With the proverbial cards laid out I lean forward in my chair and speculate on this intriguing centrepiece the film has given me. I start to pin the strings and photographs to the cork-board of my mind. Was the first-person footage actually live? Was the audience member a plant? Are the euros that were dropped in the show the same euros stolen from the bank in Paris? Was that bank even robbed, or have the FBI been fed false information?
As it turned out, I needn’t have bothered trying to figure it out; Morgan Freeman explains it all in the next scene. Thank you, Morgan Freeman. Thanks.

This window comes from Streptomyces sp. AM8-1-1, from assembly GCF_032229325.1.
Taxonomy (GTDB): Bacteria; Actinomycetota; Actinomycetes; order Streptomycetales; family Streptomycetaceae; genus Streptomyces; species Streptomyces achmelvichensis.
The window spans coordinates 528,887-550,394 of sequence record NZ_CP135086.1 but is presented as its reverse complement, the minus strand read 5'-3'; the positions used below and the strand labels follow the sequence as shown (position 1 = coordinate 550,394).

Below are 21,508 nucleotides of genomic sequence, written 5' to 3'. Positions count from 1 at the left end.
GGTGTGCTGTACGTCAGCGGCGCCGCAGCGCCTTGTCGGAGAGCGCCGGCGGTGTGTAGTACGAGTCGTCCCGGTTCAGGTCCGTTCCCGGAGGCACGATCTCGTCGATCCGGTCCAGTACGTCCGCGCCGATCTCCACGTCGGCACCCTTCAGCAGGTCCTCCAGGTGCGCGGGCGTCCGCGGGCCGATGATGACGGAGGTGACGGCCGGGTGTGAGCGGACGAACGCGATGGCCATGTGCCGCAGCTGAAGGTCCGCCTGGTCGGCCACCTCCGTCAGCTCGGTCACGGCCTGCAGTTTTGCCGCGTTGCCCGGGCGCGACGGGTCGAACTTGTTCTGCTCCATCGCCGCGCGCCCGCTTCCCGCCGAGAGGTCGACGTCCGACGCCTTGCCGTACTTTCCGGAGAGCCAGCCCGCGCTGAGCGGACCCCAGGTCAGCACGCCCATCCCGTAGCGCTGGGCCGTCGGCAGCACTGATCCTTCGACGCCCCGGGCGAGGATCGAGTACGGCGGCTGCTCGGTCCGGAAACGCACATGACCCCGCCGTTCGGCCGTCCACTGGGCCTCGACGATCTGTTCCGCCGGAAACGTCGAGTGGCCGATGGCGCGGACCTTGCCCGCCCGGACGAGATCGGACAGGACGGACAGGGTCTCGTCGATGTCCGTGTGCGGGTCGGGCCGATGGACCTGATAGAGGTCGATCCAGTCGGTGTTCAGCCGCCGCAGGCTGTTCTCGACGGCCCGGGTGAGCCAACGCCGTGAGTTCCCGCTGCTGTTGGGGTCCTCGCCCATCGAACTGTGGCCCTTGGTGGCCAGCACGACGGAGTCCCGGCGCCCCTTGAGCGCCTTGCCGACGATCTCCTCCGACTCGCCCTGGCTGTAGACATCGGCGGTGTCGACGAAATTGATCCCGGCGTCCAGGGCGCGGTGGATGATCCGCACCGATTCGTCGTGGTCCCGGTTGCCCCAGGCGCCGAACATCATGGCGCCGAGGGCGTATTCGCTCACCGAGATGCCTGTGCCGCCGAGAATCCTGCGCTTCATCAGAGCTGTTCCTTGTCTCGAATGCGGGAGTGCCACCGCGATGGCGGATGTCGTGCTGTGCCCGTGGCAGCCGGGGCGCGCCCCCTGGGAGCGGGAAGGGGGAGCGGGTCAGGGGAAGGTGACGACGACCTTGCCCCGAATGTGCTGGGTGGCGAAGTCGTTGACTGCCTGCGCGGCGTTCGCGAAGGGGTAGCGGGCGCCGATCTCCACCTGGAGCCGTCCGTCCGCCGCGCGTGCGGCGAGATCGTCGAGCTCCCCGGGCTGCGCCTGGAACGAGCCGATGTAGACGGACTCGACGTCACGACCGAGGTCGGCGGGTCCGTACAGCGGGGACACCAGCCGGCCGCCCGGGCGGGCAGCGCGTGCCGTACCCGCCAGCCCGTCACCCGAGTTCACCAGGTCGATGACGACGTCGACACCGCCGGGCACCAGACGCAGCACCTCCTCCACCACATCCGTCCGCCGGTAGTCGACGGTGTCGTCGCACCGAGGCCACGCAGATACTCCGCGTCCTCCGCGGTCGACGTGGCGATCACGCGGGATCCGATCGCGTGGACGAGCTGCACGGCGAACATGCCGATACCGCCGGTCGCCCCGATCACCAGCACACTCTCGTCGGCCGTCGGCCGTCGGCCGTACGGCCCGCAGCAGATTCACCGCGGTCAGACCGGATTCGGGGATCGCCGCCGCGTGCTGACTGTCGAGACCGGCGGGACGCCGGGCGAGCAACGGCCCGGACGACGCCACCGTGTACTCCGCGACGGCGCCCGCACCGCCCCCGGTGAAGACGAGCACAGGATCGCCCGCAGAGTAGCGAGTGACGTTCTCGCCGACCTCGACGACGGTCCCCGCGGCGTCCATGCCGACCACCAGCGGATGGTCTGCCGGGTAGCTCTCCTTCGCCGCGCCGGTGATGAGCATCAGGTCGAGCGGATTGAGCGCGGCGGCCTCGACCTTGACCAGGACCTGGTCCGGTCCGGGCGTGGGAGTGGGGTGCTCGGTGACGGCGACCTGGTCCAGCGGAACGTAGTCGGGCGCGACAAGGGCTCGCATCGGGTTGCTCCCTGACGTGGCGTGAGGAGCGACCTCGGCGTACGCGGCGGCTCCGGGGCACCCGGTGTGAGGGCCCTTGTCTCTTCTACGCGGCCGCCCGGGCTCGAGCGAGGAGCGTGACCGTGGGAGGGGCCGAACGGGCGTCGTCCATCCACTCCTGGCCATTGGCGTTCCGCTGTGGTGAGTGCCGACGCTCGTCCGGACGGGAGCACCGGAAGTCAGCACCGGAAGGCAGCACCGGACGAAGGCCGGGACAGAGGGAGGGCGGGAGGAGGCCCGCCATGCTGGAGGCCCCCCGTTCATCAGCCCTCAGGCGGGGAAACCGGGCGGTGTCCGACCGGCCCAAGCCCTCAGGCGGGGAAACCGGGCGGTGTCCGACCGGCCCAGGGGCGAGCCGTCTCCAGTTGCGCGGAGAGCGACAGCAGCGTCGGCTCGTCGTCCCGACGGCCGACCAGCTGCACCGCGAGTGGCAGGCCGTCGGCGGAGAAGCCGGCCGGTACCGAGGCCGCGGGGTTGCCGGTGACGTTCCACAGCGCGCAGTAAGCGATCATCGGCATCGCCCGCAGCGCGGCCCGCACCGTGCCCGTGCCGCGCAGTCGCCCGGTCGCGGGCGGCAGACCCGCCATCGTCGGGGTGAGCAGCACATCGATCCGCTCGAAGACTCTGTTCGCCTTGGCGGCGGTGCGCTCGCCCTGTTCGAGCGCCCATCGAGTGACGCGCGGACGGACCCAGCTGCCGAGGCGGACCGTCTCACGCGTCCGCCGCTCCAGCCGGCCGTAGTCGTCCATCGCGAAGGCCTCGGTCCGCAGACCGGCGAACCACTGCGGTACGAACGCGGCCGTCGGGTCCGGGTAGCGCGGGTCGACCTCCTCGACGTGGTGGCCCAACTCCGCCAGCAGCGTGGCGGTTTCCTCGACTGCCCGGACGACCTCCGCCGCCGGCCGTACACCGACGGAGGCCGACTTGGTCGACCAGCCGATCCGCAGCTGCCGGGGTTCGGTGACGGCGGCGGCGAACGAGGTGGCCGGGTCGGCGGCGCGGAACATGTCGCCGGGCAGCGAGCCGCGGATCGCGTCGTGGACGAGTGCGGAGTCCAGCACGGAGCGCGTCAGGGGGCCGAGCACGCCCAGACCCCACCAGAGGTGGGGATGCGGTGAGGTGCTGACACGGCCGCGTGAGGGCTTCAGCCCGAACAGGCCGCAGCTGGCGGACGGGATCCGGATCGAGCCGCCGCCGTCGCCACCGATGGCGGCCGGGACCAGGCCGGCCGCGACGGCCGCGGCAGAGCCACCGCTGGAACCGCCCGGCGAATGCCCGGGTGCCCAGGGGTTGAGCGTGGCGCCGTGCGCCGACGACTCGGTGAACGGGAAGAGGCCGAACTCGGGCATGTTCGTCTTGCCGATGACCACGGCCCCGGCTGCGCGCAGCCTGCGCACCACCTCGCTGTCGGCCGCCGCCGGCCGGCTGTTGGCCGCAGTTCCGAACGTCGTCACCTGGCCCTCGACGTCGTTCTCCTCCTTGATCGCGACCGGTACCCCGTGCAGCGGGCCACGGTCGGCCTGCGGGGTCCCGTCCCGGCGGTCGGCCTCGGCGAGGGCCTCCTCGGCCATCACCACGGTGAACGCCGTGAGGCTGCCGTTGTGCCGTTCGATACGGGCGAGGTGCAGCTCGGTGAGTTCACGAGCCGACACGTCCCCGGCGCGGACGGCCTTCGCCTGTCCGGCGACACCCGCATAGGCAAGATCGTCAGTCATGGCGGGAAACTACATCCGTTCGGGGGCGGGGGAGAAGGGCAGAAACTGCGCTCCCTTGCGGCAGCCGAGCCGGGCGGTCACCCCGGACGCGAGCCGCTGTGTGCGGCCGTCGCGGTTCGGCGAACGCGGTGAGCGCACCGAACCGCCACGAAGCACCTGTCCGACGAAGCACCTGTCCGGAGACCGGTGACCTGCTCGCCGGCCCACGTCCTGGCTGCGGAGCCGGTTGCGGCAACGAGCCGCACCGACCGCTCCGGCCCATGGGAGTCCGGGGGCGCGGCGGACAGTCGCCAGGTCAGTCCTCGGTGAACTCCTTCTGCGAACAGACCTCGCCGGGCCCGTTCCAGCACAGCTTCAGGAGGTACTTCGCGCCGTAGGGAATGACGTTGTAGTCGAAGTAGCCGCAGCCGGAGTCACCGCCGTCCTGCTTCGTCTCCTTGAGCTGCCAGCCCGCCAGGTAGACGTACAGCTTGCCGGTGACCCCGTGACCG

I’ve never wanted Morgan Freeman to shut up before and I felt bad for even thinking it. Freeman plays professional magic debunker Thaddeus Bradley, a documentary presenter who has quite laughably ended the careers of numerous ‘two-bit hustler’ magicians by revealing their magic tricks to be nothing but illusions and special effects. I love the concept that in this world calling out a magician as a charlatan can end their career. I wonder if in the Now You See Me universe the popularity of Thunderbirds went downhill when everyone realised they were puppets, or whether Walking with Dinosaurs ratings sank when the tabloids revealed that all the dinosaurs were animated. This magic debunker is equivalent to that bit-character in Family Guy who decrees Peter a ‘big fat phony’ when he sets a keyboard in a shop to auto-play.